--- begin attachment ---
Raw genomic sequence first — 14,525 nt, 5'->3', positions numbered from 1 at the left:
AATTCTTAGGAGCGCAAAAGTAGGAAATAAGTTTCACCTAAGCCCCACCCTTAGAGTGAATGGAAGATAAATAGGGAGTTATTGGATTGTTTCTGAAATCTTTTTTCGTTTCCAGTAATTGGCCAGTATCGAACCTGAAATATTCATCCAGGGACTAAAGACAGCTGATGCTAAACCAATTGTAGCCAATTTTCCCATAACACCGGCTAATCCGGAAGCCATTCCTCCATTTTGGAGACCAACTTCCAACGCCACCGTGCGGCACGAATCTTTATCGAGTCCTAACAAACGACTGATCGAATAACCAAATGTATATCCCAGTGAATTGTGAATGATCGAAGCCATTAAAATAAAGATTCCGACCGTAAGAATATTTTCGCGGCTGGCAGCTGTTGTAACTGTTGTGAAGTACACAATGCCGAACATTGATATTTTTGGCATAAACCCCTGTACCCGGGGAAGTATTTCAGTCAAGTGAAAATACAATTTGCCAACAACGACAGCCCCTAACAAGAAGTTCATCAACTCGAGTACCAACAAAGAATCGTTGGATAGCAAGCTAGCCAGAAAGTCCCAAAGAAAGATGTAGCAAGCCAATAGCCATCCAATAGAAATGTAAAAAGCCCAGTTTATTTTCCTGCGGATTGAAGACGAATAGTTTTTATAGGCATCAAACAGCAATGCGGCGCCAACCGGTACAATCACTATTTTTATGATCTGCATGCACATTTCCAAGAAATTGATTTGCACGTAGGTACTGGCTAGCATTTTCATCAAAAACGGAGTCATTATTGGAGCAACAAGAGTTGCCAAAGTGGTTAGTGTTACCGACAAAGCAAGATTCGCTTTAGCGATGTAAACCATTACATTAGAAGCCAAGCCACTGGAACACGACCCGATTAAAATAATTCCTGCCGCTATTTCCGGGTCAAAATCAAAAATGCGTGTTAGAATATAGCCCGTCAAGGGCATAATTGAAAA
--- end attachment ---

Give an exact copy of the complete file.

Raw genomic sequence first — 14,525 nt, 5'->3', positions numbered from 1 at the left:
AATTCTTAGGAGCGCAAAAGTAGGAAATAAGTTTCACCTAAGCCCCACCCTTAGAGTGAATGGAAGATAAATAGGGAGTTATTGGATTGTTTCTGAAATCTTTTTTCGTTTCCAGTAATTGGCCAGTATCGAACCTGAAATATTCATCCAGGGACTAAAGACAGCTGATGCTAAACCAATTGTAGCCAATTTTCCCATAACACCGGCTAATCCGGAAGCCATTCCTCCATTTTGGAGACCAACTTCCAACGCCACCGTGCGGCACGAATCTTTATCGAGTCCTAACAAACGACTGATCGAATAACCAAATGTATATCCCAGTGAATTGTGAATGATCGAAGCCATTAAAATAAAGATTCCGACCGTAAGAATATTTTCGCGGCTGGCAGCTGTTGTAACTGTTGTGAAGTACACAATGCCGAACATTGATATTTTTGGCATAAACCCCTGTACCCGGGGAAGTATTTCAGTCAAGTGAAAATACAATTTGCCAACAACGACAGCCCCTAACAAGAAGTTCATCAACTCGAGTACCAACAAAGAATCGTTGGATAGCAAGCTAGCCAGAAAGTCCCAAAGAAAGATGTAGCAAGCCAATAGCCATCCAATAGAAATGTAAAAAGCCCAGTTTATTTTCCTGCGGATTGAAGACGAATAGTTTTTATAGGCATCAAACAGCAATGCGGCGCCAACCGGTACAATCACTATTTTTATGATCTGCATGCACATTTCCAAGAAATTGATTTGCACGTAGGTACTGGCTAGCATTTTCATCAAAAACGGAGTCATTATTGGAGCAACAAGAGTTGCCAAAGTGGTTAGTGTTACCGACAAAGCAAGATTCGCTTTAGCGATGTAAACCATTACATTAGAAGCCAAGCCACTGGAACACGACCCGATTAAAATAATTCCTGCCGCTATTTCCGGGTCAAAATCAAAAATGCGTGTTAGAATATAGCCCGTCAAGGGCATAATTGAAAA